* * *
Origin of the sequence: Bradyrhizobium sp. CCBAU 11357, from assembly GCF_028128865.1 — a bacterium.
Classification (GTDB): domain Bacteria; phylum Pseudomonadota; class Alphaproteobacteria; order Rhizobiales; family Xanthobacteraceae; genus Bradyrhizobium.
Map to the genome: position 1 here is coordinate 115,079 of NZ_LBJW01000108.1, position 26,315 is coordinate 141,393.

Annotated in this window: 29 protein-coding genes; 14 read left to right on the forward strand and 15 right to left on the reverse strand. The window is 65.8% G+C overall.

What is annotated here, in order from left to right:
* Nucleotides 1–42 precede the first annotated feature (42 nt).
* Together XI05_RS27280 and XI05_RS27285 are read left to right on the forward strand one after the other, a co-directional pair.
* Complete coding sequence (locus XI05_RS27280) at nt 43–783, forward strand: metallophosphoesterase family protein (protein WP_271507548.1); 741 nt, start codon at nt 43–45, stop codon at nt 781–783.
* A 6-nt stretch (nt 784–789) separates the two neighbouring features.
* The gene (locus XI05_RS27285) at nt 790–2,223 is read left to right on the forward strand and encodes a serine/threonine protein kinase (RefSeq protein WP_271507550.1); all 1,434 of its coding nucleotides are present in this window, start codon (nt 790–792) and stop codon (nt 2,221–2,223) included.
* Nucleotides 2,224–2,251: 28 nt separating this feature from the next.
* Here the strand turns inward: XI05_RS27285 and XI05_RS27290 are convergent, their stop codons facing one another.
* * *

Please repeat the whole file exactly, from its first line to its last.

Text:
Origin of the sequence: Bradyrhizobium sp. CCBAU 11357, from assembly GCF_028128865.1 — a bacterium.
Classification (GTDB): domain Bacteria; phylum Pseudomonadota; class Alphaproteobacteria; order Rhizobiales; family Xanthobacteraceae; genus Bradyrhizobium.
Map to the genome: position 1 here is coordinate 115,079 of NZ_LBJW01000108.1, position 26,315 is coordinate 141,393.

Annotated in this window: 29 protein-coding genes; 14 read left to right on the forward strand and 15 right to left on the reverse strand. The window is 65.8% G+C overall.

What is annotated here, in order from left to right:
* Nucleotides 1–42 precede the first annotated feature (42 nt).
* Together XI05_RS27280 and XI05_RS27285 are read left to right on the forward strand one after the other, a co-directional pair.
* Complete coding sequence (locus XI05_RS27280) at nt 43–783, forward strand: metallophosphoesterase family protein (protein WP_271507548.1); 741 nt, start codon at nt 43–45, stop codon at nt 781–783.
* A 6-nt stretch (nt 784–789) separates the two neighbouring features.
* The gene (locus XI05_RS27285) at nt 790–2,223 is read left to right on the forward strand and encodes a serine/threonine protein kinase (RefSeq protein WP_271507550.1); all 1,434 of its coding nucleotides are present in this window, start codon (nt 790–792) and stop codon (nt 2,221–2,223) included.
* Nucleotides 2,224–2,251: 28 nt separating this feature from the next.
* Here the strand turns inward: XI05_RS27285 and XI05_RS27290 are convergent, their stop codons facing one another.